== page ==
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Why Do Flocks of Geese Fly in a “V” Shape?

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In large swaths of the U.S. this time of year, it seems you can’t get more than a few feet without tripping over a Canada Goose; they come down here from the Great White North for the winter months (or, in some places, hang out year-round). When they’re not lounging about in field and stream, you might see them flying overhead, usually in a large "V" formation, with one bird in the lead and the others trailing behind it in two diverging lines.

Why do they fly in a “V”? Not just because a “Q” would be too hard. Scientists have found that the “V” formation serves two functions that make group travel easier.

Give Me A Lift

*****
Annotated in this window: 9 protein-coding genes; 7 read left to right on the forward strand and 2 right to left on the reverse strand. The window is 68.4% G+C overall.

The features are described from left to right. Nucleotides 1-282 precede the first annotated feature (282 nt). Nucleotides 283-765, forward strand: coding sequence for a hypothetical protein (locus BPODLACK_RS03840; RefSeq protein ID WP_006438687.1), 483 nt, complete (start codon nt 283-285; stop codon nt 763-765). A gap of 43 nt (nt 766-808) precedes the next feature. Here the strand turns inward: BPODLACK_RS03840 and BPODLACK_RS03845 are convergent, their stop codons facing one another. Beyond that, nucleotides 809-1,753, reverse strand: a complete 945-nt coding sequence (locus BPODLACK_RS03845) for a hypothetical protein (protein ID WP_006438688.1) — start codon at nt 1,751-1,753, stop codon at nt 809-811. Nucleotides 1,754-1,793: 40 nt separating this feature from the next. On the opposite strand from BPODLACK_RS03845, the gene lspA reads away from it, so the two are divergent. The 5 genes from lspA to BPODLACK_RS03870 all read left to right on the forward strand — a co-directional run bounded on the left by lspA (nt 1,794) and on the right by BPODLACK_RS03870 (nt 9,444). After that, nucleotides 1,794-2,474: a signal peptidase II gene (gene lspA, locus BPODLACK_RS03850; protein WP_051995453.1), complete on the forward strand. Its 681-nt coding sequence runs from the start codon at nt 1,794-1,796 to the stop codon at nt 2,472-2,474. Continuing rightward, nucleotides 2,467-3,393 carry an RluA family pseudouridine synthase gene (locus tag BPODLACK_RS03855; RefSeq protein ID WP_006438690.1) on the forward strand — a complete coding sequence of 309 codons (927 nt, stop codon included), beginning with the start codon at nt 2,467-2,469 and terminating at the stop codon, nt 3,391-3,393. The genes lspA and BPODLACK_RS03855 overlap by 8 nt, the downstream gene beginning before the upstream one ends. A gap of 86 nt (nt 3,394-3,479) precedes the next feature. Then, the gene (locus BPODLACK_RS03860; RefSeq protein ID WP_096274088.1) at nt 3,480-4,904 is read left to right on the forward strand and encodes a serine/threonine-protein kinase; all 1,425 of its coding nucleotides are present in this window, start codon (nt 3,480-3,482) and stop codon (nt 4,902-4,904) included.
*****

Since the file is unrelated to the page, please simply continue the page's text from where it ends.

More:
One reason—first proposed by aerospace engineers Peter Lissaman and Carl Shollenberger in 1970—is that the shape of the formation makes the birds more energetically efficient flyers than they would be flying alone. As a goose flies, air rushes around its wings, creating circular, rotating patterns of air at the ends of the wings called wingtip vortices. The vortices push air downward and upward in different spots (you can see a pretty clear illustration of this here), and if another goose is flying in one of the spots where the air is getting pushed up, it gets some free lift (the air force that directly opposes the goose’s weight) from the efforts of the first goose.